Live It Up, Parts 1 & 2 is an extended dance/soul groove, slightly Parliament/Funkadelic-sounding, full of clavinet riffs and augmented by Ernie Isley's rock-influenced guitar, such as he used to great effect on 1973's That Lady. The Part 2 bit just extends the instrumental groove, as on all the Part 2s. Brown Eyed Girl is not the Van Morrison song, but a smooth, Stevie Wonder-esque slow soul ballad. Need A Little Taste Of Love is a lively, upbeat funker, with a bit of that muffled sound I was talking about. It was very much in the vein of the sort of material The Jacksons would excel in a few years later. Ernie supplies some killer guitar on this one.
Lover's Eye brings the pace down with a smooth piano, organ and percussion slowie. It again has big hints of Stevie Wonder about it. Midnight Sky, Parts 1 & 2 has a great funky punch to it, but it is once more blighted by a muddy sound. Sure, there is a pleasing bass thump to the funk, which I always welcome, but a bit more clarity to the buried in the mix percussion would suit my taste. Some classic rock guitar dominates Part Two. Don't get me wrong, it is an excellent track, I would just like a little tweaking here and there.
Hello It's Me, in comparison, has a beautiful, crystal clear quality to its sound. It is a lush, syrupy sweet soul slow number in the Lionel Richie mode (not just in its title). It provides a late-night, relaxing interlude to the strong funk rhythms of much of the rest of the album. They return with the muscular funk breaks of Ain't I Been Good To You, Parts 1 & 2, in between soulful, melodic verses. Part 2 slows the whole thing down to a laid-back vocal and organ vibe. The previously funky, thumping chorus is now a soulful, heart-rending slow vocal. Some excellent guitar soloing comes in too. The guitar/vocal interplay at the end is positively Led Zeppelin-esque.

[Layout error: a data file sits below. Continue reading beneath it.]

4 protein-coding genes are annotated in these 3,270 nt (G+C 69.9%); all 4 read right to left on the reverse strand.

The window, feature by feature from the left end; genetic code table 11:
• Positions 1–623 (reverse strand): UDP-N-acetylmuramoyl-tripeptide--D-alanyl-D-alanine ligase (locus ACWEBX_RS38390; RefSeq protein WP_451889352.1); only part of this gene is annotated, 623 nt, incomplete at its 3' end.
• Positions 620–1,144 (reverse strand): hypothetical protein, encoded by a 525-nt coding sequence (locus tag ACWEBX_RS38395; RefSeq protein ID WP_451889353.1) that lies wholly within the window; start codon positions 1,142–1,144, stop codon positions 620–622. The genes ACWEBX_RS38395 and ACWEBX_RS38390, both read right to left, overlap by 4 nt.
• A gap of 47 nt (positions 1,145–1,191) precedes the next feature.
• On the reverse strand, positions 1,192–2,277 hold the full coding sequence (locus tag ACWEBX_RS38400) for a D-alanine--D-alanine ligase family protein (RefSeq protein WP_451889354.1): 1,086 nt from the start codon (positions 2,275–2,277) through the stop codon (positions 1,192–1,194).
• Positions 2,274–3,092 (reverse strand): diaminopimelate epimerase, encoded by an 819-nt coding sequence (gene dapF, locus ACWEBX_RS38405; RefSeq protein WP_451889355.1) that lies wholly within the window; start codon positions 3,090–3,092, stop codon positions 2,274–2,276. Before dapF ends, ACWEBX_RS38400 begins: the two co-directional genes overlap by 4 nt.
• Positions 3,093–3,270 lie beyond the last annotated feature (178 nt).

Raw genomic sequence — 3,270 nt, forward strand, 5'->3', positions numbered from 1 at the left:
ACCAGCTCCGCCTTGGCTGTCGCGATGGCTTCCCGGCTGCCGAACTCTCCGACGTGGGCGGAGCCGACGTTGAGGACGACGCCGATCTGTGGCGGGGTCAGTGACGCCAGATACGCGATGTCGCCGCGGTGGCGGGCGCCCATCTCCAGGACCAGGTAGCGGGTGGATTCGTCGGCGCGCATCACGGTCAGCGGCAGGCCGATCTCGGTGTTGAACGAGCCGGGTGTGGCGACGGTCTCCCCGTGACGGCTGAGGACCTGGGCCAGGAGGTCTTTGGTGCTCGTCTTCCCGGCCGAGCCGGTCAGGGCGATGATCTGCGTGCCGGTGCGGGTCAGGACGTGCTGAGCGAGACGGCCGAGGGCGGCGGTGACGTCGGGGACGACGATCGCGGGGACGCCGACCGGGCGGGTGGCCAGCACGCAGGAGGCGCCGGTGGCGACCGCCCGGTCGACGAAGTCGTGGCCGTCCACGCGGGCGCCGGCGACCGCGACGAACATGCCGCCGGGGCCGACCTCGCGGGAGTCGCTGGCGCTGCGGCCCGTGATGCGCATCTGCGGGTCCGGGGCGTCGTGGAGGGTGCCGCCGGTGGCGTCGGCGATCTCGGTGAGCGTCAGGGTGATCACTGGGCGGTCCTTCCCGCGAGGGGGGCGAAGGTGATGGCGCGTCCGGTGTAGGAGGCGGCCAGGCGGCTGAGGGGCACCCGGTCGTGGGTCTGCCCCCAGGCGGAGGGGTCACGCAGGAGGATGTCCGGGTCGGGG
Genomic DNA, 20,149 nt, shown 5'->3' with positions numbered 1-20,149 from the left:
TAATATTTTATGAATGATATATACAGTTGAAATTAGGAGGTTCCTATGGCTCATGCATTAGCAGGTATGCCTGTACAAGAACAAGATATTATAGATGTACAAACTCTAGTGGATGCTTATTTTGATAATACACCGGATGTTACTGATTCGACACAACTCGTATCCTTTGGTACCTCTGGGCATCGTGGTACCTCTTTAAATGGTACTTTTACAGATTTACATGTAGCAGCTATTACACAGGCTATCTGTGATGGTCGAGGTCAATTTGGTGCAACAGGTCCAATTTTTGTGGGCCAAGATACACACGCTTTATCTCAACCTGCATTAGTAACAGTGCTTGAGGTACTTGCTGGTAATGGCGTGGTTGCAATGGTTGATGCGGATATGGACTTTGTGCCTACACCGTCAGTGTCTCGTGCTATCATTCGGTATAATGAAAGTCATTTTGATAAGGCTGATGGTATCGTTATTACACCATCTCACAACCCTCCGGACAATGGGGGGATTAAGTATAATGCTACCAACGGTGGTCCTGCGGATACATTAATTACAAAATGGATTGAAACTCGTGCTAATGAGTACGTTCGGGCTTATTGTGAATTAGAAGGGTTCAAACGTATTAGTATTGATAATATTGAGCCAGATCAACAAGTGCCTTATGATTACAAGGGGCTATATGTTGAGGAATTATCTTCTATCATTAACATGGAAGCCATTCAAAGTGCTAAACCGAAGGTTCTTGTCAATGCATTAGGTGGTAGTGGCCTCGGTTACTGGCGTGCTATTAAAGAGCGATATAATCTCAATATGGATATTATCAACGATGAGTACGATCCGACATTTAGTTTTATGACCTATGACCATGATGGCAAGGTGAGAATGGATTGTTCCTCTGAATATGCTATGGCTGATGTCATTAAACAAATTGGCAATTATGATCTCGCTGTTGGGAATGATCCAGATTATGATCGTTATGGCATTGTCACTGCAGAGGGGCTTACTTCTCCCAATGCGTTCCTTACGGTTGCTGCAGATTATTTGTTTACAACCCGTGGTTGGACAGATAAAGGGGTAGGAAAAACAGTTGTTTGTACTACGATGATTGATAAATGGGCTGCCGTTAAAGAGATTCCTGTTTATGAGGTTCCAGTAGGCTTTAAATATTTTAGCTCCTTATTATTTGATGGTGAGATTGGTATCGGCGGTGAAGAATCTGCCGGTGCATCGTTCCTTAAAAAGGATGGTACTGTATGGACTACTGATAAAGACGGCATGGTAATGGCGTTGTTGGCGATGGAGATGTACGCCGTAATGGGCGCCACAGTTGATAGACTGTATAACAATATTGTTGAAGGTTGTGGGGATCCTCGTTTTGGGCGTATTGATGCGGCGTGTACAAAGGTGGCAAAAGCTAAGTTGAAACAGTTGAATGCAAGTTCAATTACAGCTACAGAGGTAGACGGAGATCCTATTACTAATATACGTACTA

This album led the way in soul/funk in 1974, it has to be said. Along with Barry White's work, the trend for extended grooves and funk workouts was being set here.
The Heat Is On (1975)
Fight The Power/The Heat Is On/Hope You Feel Better Love/For The Love Of You/Sensuality/Make Me Say It Again Girl
The classic Isley Brothers 3 + 3 lineup returns for a third album here with more classic funky soul with rock guitar influences turning up occasionally. The tracks are all lengthy, all six of them listed as being Parts 1 & 2. It was quite de rigeur in the mid seventies for soul albums to not have many tracks - Isaac Hayes and Barry White in particular setting that trend. This is more upbeat, funky fare than their late-night smoochers, however. Where it suffers in comparison to 3 + 3, for me, is that melodic soul such as That Lady or Summer Breeze seems to have been sacrificed somewhat in favour of industrial strength funk. To a certain extent. As with most mid-seventies Isleys albums the funk is balanced by the inclusion of some sweet soul ballads. This was very much an album of two distinct sides.
Fight The Power is a fast-paced funky groove with a big rubber-band bass line coursing throughout the song, driving it along. There are some Michael Jackson whoops several years before Jackson put the into every song. The Heat Is On is another gritty, funky grinder.
Hope You Feel Better Love has a catchy, upbeat guitar strummed intro and a lighter, more soulful vocal than on the previous two. There is a bit of a Doobie Brothers vibe to the guitar sound. Some serious electric guitar rock soloing from Ernie Isley at the end too.